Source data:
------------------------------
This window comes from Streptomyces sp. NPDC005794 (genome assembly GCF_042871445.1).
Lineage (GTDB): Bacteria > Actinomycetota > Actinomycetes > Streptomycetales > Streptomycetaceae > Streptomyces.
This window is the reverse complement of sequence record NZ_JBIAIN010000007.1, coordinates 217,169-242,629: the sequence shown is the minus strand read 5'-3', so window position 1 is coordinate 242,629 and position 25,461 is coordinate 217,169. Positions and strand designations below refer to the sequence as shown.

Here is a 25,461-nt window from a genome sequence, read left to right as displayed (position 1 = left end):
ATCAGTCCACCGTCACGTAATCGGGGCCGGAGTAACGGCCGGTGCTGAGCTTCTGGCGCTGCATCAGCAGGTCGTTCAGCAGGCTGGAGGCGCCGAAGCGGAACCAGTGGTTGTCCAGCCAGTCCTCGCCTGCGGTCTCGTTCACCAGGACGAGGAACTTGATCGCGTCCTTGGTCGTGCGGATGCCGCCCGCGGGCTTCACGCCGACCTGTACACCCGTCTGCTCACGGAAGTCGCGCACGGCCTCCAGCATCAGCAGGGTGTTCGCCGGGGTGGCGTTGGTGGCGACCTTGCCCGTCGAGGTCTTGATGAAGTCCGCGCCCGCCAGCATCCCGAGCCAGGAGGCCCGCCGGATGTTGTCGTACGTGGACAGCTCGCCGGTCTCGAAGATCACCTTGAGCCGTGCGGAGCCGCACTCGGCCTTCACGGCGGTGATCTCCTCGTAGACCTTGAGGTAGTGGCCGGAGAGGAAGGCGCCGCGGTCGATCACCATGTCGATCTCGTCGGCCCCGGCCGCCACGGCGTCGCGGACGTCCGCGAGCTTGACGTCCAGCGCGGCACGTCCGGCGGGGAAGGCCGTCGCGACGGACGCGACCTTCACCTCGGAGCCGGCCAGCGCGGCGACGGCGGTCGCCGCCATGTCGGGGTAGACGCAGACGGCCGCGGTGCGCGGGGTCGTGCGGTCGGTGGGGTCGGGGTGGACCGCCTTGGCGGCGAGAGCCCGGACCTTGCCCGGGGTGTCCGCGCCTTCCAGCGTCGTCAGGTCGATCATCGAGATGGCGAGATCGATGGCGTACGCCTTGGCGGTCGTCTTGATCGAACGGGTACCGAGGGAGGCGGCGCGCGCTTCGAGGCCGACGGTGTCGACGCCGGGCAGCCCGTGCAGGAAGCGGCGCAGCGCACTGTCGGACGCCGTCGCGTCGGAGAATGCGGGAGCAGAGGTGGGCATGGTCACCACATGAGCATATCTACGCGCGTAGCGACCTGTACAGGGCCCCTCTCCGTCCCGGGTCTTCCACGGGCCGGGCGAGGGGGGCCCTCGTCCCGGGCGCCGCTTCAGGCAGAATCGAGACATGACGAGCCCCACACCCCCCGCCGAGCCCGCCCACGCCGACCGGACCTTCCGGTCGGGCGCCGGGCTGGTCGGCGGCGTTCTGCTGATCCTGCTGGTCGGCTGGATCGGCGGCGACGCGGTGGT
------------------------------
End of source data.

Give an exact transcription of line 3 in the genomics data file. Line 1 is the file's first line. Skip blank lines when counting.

This window is the reverse complement of sequence record NZ_JBIAIN010000007.1, coordinates 217,169-242,629: the sequence shown is the minus strand read 5'-3', so window position 1 is coordinate 242,629 and position 25,461 is coordinate 217,169. Positions and strand designations below refer to the sequence as shown.